Regulators should empower consumers to drive improvements in the quality of legal services, while professional indemnity insurers could hand over firm-specific claims data to help target poorly performing practices, the Legal Services Board has suggested.
In a consultation issued yesterday on how regulators might prevent risks to, and improve, the quality of legal services, the LSB said consumer empowerment “has seen consumers drive change in markets through their shared commentary or feedback on services or brands such that a firm’s success depends on it engaging with empowered consumers”. Regulators could also use this information to target poorly performing practices.
It said a “truly independent reviewer” of the quality of service provided by law firms and chambers – providing consumers with ratings of lawyers – could assist with these goals.
A legal equivalent of Dr Foster – which provides comparative information on health and social care services – could be more than just a reference source for consumers, it suggested.
“A report that describes and rates the service outcomes can be instrumental in driving improvements to achieve or secure a good-quality reputation. If a trusted source, it is reasonable to suggest that this resource could become a legitimate trigger for targeted regulatory intervention.”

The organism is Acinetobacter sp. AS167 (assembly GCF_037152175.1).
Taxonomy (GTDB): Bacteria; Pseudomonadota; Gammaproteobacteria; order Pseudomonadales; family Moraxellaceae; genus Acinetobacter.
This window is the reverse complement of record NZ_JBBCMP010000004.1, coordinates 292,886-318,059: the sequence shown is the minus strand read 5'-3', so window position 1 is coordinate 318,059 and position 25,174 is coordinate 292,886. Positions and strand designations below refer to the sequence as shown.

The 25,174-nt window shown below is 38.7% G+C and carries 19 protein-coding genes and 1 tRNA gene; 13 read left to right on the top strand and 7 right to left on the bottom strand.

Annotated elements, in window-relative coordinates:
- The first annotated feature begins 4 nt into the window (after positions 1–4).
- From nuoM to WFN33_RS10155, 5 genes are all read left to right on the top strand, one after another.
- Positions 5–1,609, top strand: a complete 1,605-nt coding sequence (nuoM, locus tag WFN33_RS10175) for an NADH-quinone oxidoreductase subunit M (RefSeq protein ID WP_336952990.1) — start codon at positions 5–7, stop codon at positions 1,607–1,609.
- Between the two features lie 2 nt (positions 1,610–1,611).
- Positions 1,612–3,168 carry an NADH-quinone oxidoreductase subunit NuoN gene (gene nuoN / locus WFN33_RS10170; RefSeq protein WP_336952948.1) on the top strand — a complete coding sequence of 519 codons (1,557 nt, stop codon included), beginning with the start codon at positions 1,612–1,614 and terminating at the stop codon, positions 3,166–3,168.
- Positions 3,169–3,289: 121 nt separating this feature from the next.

While recognising that various directories and websites already exist, the LSB cast doubt on the independence of some of them. “Ranking of firms by outcomes can be a powerful incentive to improve by increasing ranking to overtake competitors, but loses strength when unduly influenced by the very service providers it purports to rate.”
The LSB recognised that regulators already use a variety of methods to address some of the quality risks, including proactive entry and authorisation requirements as well as reactive investigation and enforcement. “To date, however, there has been little concerted work by regulators to reduce quality risks through better consumer empowerment – by providing consumers with data and tools to support choice, for instance.”
On PII, the LSB recognised that there may be data protection and confidentiality issues around insurers providing claims data to regulators, “but the common agenda of removing quality risks to consumers may be sufficient to prompt a debate to explore what options for data sharing and collaboration on profiling exist”.
The LSB is using the consultation to inform the development of a framework against which the regulators can identify and address quality risks in their specific market context.
LSB chairman David Edmonds said: “The importance of confidence in legal services to both individual consumers and the public interest at large makes maintaining standards of quality a compelling reason for regulation. We know that consumers expect safeguards for quality to exist, but evidence suggests that reality does not live up to those expectations.
“In setting out our approach to tackling risks to quality – as well as capturing the range of interventions that may be appropriate – we aim to ensure that this baseline is in place. It is clear that much more can be done to help consumers make informed decisions about which service is going to be best for them.”